A downside of the Ulticlip 3 is that it could only be attached to clothing. If you tried to attach it to a belt, the clip would quickly wear out and just didn’t work that well for long. The reason for this is the clip was very short for concealment purposes. It worked very well for certain applications, but if a user wanted to use this for normal concealed carry with an untucked shirt, then they were out of luck.
When you’re carrying a firearm, a belt gives you a lot of support, and if you don’t have the ability to attach your Ulticlip to a belt, then you’re going to be better served with a different holster clip in most scenarios. They realized this and introduced the Ulticlip XL.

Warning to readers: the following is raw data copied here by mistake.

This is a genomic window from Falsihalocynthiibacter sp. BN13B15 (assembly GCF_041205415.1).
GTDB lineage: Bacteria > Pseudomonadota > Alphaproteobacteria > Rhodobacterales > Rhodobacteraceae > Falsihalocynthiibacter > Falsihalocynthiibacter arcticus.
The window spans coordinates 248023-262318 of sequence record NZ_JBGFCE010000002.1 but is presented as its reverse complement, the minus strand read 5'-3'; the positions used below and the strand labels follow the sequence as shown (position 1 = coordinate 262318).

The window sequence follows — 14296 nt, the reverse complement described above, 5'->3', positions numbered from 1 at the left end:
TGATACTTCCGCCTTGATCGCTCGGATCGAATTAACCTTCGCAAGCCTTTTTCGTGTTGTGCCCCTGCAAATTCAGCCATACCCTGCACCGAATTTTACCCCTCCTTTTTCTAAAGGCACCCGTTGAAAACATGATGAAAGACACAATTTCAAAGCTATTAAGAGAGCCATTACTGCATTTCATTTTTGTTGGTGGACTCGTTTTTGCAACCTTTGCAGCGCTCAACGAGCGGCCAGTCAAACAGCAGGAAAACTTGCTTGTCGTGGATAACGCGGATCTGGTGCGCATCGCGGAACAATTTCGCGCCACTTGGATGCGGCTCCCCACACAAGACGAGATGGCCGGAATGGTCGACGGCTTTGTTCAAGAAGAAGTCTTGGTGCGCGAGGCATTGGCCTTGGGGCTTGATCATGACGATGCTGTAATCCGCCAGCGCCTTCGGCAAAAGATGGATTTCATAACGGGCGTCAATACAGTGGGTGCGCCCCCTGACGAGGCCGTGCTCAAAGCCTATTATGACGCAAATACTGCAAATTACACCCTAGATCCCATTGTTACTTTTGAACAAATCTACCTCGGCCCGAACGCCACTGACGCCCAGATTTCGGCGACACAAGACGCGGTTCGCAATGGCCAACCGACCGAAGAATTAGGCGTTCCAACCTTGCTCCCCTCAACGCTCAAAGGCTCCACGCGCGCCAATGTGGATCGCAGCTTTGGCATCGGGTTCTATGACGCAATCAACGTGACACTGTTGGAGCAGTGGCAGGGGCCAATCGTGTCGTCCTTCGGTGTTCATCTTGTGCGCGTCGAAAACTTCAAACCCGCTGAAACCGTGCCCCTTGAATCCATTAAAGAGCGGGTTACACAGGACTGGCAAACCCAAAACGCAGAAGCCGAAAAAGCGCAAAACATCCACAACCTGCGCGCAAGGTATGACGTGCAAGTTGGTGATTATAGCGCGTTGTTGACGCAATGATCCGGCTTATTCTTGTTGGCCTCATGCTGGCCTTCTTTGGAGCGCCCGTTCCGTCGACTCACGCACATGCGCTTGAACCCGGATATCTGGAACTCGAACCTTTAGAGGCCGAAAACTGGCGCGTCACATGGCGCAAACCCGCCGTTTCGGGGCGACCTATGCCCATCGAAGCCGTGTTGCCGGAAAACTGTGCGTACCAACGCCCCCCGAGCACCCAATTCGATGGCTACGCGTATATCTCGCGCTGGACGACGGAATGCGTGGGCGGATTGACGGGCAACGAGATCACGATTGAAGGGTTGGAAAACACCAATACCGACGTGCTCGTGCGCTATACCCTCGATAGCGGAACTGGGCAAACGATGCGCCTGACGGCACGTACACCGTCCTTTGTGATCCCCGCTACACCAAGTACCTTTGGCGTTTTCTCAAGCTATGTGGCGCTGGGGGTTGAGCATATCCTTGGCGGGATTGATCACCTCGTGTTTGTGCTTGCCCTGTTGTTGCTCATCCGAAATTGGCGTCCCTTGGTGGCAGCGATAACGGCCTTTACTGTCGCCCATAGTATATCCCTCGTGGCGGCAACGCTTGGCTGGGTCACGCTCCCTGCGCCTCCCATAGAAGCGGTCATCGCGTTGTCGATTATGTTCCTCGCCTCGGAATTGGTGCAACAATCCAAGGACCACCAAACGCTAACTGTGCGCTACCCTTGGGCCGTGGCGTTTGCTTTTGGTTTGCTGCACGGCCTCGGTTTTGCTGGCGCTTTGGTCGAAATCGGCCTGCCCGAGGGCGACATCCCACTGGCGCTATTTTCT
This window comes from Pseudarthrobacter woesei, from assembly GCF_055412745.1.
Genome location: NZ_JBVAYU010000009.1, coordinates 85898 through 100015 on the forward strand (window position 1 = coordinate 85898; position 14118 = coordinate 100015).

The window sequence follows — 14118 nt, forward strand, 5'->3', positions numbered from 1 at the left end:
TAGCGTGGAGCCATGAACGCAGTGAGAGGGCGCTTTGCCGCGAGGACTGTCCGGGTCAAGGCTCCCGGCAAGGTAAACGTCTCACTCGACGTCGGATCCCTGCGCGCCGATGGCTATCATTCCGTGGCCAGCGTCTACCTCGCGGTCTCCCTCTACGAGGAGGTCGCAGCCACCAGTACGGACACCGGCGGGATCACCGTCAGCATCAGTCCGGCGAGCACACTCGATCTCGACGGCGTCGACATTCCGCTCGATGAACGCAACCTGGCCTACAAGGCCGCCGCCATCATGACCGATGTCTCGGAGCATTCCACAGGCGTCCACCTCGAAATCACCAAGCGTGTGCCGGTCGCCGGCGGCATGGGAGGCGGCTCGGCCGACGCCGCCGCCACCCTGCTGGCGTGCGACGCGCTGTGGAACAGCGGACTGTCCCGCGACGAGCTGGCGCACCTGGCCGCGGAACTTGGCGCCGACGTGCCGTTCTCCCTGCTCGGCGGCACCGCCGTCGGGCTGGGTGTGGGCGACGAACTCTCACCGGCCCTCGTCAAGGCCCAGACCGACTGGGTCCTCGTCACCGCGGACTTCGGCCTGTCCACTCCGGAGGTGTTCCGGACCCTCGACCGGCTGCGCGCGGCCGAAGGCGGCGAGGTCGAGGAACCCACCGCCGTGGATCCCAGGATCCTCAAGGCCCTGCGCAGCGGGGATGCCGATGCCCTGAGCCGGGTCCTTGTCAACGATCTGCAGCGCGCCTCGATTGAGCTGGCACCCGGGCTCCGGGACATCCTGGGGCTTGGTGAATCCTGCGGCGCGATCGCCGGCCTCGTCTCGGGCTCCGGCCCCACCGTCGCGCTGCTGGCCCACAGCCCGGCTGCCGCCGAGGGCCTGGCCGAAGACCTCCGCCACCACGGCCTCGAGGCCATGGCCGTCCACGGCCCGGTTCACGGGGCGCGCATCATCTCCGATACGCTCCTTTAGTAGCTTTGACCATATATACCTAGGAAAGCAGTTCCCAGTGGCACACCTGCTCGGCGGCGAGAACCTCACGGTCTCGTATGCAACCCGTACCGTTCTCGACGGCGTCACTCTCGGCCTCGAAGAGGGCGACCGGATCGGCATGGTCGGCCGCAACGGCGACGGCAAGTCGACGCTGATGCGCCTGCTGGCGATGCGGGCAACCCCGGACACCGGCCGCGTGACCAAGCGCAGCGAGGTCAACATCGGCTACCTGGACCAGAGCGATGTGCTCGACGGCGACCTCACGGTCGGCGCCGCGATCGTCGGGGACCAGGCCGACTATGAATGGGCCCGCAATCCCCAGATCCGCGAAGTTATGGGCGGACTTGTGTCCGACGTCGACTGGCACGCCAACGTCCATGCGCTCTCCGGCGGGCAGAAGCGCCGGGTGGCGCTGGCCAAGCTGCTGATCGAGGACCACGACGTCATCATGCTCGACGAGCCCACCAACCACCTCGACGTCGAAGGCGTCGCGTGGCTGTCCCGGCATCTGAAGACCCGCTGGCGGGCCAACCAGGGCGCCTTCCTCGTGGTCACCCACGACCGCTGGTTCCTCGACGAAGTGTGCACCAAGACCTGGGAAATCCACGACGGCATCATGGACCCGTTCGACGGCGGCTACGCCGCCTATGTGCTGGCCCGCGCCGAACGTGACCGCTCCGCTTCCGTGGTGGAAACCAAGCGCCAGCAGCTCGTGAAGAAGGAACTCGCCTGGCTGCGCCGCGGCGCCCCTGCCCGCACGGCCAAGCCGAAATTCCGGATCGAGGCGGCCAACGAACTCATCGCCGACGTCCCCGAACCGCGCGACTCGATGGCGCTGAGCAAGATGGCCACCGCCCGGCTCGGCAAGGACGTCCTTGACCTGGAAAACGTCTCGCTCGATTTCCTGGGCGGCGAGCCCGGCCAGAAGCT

The Ulticlip XL has a much longer clasp that is wide enough to fit over a 1.5-inch belt. It’s extremely heavy-duty. The edges of the clasp itself are also rounded so you don’t have to worry about the clasp easily coming undone like its predecessors. The XL also has slots and holes on the back just like the Ulticlip 3, allowing it to mount to a variety of positions in the holster. Personally, I don’t have many uses for the Ulticlip XL. It’s very large and bulky and wouldn’t be my choice for concealed carry.
We’ll cover that later in this DCC vs. Ulticlip comparison. The XL is just extremely bulky and I don’t see what it does over existing clips. Having the ability to mount an Ulticlip over a belt doesn’t seem that important, especially at the time when you can get something like Soft Loops that were just as secure and lower profile.
There are perhaps some niche applications for the Ulticlip XL that I’m not seeing. It could be similar to the applications that I am going to mention below. The Ulticlip XL would actually work great if you wanted a very stiff, secure mount in a purse or bag.